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Hoffmann, R. A wiki for the life sciences where authorship matters. Nature Genetics (2008)

Effect of oral Tadenan treatment on rabbit bladder structure and function after partial outlet obstruction.

PURPOSE: There is increasing evidence that the progressive dysfunction induced by partial outlet obstruction is mediated by ischemia-reperfusion, and bladder decompensation results from ischemia-reperfusion induced damage to the cellular and subcellular organelle membranes of nerve and smooth muscle, mitochondria and sarcoplasmic reticulum. Tadenan, an extract of Pygeum africanum, is a therapeutic prescribed in Europe to relieve symptoms of obstructive bladder dysfunction secondary to benign prostatic hyperplasia. There is excellent experimental evidence that Tadenan treatment of obstructed rabbits reduces and reverses the progression of bladder decompensation. We determined whether Tadenan therapy can reverse the morphological damage associated with obstructive dysfunction. MATERIAL AND METHODS: A total of 36 male New Zealand White rabbits were separated into 6 groups of 6 each. Rabbits in groups 1 and 2 underwent sham operation. For 3 weeks beginning 2 weeks after sham operation group 1 was treated with vehicle and group 2 was treated with 30 mg./kg. Tadenan daily. Rabbits in groups 3 to 6 underwent partial outlet obstruction surgery. Two weeks after obstruction each rabbit was treated for 3 weeks with vehicle in group 3, and with 1, 10 and 30 mg./kg. Tadenan in groups 4, 5 and 6, respectively. After the completion of treatment cystometry was performed on each rabbit and isolated bladder strips were evaluated for contractile responses to field stimulation, adenosine triphosphate, carbachol and KCl. Separate strips were fixed for electron microscopy to determine the location and severity of cellular and subcellular membrane damage. RESULTS: Partial outlet obstruction resulted in reduced compliance, decreased responses of bladder strips to all forms of stimulation tested, and significant and extensive damage to cellular and subcellular organelle membranes consistent with an ischemia-reperfusion etiology. Daily 1 and 10 mg./kg. Tadenan treatments had little effect on the obstruction induced increase in bladder weight or the deleterious changes in bladder function and structure. However, treating obstructed rabbits with 30 mg./kg. Tadenan daily resulted in reduced bladder hypertrophy, improved compliance, improved contractile responses to nearly normal levels of isolated bladder strips to all stimuli tested and reversal of obstruction induced structural damage to cellular and subcellular organelle membranes. CONCLUSION: Tadenan treatment of obstructed rabbits resulted in a dose dependent improvement in bladder ultrastructure in parallel with improved bladder compliance and contractile responses of isolated strips to stimulation, providing support for the hypothesis that damage to cellular and subcellular organelle membranes mediates the contractile dysfunction induced by partial outlet obstruction.[1]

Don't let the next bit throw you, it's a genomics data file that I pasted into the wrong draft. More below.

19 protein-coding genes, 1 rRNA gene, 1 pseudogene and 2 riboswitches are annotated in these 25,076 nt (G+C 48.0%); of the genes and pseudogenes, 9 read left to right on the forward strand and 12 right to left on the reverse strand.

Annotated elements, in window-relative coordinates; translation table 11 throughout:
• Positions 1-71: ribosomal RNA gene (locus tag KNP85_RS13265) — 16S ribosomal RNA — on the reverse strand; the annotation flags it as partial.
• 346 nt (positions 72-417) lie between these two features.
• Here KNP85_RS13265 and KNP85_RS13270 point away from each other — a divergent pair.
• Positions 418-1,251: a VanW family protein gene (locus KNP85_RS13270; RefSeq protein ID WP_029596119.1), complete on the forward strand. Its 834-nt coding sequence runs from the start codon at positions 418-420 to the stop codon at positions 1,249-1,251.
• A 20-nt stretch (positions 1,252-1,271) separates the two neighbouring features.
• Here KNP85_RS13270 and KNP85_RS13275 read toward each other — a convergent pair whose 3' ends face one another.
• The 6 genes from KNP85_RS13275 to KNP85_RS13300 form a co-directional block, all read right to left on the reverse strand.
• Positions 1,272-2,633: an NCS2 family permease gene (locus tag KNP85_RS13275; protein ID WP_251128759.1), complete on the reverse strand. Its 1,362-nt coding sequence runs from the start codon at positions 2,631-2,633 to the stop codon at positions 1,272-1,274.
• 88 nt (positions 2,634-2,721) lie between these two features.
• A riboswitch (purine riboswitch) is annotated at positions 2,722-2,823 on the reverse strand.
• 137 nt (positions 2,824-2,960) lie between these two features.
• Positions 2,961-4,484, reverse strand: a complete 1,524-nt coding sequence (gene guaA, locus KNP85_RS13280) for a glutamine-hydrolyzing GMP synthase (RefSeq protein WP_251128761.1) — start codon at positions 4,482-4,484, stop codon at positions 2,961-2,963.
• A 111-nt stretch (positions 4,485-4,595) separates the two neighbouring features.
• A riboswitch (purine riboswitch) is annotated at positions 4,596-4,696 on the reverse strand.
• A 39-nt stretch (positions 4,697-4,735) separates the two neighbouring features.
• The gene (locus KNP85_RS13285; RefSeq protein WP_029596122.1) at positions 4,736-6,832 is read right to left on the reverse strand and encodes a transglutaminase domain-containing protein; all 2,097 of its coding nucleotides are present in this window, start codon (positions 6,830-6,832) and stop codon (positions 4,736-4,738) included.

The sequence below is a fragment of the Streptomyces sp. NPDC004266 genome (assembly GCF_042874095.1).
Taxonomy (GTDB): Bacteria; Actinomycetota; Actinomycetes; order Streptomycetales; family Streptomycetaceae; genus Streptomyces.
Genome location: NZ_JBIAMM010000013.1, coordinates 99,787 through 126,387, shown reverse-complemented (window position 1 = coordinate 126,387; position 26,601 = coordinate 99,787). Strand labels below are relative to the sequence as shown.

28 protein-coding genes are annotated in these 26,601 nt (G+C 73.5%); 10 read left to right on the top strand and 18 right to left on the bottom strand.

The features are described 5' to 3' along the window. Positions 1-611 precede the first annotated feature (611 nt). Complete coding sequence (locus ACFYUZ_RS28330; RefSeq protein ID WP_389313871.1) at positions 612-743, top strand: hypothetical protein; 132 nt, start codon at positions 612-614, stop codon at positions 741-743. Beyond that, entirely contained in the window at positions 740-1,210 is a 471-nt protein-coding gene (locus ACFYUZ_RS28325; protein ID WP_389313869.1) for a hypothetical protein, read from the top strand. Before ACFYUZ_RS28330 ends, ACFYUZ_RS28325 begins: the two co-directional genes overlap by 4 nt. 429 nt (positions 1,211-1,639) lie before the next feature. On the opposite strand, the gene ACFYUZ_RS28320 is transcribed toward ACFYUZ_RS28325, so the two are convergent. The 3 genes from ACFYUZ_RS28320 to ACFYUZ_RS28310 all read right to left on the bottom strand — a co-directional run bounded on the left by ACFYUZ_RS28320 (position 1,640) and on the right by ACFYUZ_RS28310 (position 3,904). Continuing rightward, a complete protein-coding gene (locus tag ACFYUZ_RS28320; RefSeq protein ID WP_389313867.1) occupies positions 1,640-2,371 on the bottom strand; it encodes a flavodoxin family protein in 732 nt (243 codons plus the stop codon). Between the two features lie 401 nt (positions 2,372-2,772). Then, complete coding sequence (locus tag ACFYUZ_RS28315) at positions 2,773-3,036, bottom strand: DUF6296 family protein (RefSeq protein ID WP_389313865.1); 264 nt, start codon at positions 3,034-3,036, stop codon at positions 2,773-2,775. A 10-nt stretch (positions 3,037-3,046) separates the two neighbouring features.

1. Effect of oral Tadenan treatment on rabbit bladder structure and function after partial outlet obstruction. Levin, R.M., Hass, M.A., Bellamy, F., Horan, P., Whitbeck, K., Chow, P.H., Kung, L.S., Gosling, J. J. Urol. (2002) [Pubmed]
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